Nikolaj Coster-Waldau: Filming That ‘GoT’ Battle Was As Intense As It Looked

Nikolaj Coster-Waldau has given the New York Times an inside look as to what filming that blazing battle sequence at the end of this week’s ‘Game of Thrones‘ was like.

The Loot Train Battle‘, as the producers are somewhat lamely calling it, saw Drogon torch the living shit out of the Lannister army, reducing men to ash in seconds. The camera followed Jaime (Coster-Waldau) and Bronn (Jerome Flynn) through the total chaos of a medieval-style battle with a Napalm-style dragon, and from the sounds of this,  filming the scene was almost as intense as the final product.

Speaking to the NY Times, Coster-Waldau said:

“I loved it, because even though it’s not as big when we shoot it, it’s still big. You have the whole wagon train. You have all the explosions going off. You’re on horseback. It is quite exhilarating, to be honest. When you see the Dothraki riders, the skill level is insane! Because they do it. It’s in-camera. It’s not C.G.I. They jump up on those horses. They shoot a bow and arrow while standing up on horseback, galloping, on a field that is not even. It’s rough terrain, by the way. And they didn’t fall off. They didn’t have any injuries.”

So the stuntmen are actual horse-lords, you say? I believe it.

But not Coster-Waldau, apparently.

“There’s this weird thing that happens when the word “action!” gets yelled out — you have to fool yourself. For that minute, I have to fool myself into thinking that this is really happening. That it’s real. Jaime Lannister would never worry for a second about falling off a horse, so you can’t think too much about it. I mean, I worry about it after, but I don’t worry about it during the take. Or I try not to, anyway.”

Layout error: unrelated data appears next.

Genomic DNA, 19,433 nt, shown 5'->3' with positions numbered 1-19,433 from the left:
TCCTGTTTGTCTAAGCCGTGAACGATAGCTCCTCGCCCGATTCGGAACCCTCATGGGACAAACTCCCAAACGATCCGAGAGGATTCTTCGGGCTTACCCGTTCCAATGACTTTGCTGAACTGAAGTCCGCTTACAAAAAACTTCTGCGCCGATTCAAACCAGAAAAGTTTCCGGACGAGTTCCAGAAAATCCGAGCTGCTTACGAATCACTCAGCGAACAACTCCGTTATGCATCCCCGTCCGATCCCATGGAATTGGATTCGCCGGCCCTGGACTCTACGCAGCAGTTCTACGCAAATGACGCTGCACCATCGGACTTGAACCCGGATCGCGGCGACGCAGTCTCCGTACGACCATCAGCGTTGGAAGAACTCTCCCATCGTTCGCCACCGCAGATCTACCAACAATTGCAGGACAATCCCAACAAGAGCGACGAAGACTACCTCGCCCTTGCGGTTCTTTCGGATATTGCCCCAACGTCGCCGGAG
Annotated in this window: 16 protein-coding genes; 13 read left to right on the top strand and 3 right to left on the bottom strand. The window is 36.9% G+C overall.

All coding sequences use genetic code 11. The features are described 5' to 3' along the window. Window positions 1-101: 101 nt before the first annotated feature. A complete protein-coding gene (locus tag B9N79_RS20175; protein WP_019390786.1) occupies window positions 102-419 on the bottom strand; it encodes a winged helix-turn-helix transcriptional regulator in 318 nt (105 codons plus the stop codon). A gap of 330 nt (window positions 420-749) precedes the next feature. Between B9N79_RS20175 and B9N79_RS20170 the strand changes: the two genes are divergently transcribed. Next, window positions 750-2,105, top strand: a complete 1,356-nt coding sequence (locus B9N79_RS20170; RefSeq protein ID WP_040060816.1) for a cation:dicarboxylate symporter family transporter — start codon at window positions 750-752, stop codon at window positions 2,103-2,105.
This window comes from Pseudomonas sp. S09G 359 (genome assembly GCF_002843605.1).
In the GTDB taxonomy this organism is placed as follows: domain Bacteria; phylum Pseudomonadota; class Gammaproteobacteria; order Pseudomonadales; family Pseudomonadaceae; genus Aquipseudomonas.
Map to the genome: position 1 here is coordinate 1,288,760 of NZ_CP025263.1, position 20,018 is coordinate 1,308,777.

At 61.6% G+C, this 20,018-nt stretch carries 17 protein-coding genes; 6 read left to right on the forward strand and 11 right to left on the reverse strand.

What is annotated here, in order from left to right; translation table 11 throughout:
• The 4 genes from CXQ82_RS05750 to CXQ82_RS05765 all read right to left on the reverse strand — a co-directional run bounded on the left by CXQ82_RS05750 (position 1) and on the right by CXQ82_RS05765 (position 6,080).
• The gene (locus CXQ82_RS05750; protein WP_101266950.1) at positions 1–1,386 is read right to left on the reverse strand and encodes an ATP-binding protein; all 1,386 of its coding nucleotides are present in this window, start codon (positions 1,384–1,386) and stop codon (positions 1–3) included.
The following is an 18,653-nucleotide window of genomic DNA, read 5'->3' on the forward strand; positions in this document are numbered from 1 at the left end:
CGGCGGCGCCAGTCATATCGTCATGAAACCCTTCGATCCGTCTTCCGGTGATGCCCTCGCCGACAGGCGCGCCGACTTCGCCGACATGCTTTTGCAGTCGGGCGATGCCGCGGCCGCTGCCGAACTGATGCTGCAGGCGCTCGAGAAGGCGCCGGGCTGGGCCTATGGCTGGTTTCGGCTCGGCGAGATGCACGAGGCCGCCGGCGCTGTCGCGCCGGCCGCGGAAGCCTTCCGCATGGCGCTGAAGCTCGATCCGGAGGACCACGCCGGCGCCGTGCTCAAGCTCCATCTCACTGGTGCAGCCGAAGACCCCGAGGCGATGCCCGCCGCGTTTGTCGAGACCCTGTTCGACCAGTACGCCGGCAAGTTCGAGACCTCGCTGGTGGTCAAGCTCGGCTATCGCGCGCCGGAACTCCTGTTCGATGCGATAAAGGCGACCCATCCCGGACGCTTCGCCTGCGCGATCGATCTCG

The scene ended with Jaime drowning, having been narrowly saved from dragon fire by Bronn (or someone who looks very much like him, anyway).

Apparently those few seconds of drowning took an entire day to film, and sounds absolutely nightmarish; Coster-Waldau says his inability to equalise properly made him sick afterwards.

“You have to go down, you have to equalize the pressure, and I’m not very good at that. It was just a tough, tough day. Also, as you can imagine, because you can’t see anything when you go underwater, you depend on these divers to come to you when you signal, and you always want to have the feeling that you can escape if something happens. But because of the armor, I couldn’t. Once I let go, I couldn’t do anything. It was a great test of what level of claustrophobia I have, which turned out to be quite high. [Laughs] It’s funny, because it’s all in your mind. In my mind, I know safety is paramount and people are ready, but when you can’t see, and you can’t move, and you feel the pressure of the water? It was … absolutely disgusting, to be honest. But it looks amazing!”

The scene took three weeks to film, and set a record for setting the most men on fire 20. The BTS footage released by HBO yesterday went deep into how they managed to film it – hearing stuntmen talking about “holding their breath” and “keeping calm” while literally being on fire and pretending to be in serious pain is next level weird.

Coster-Waldau also gave a few insights into Jaime that make it seem like he will almost definitely be surviving this drowning, however impossibly that seems.

“I don’t think Jaime ever thought Tyrion [murdered Joffrey], but he didn’t know that he didn’t, if that makes sense. I don’t think he believed it. But they didn’t know who did it. And it raises a question of who can he trust?

“Will it change anything? Will he ever get a chance to tell Cersei about it? Jaime’s always been on the fringe of this whole game of thrones, if you will. I think he’s getting to the place where he’s questioning, What’s the point of all this? Power for the sake of power?”

It seems extremely weird – and a bit pointless – to be asking these questions if his character wasn’t about to try and answer them. And besides, IMDb might’ve just spoiled the whole cliffhanger anyway.

Have a read of Coster-Waldau’s full interview here.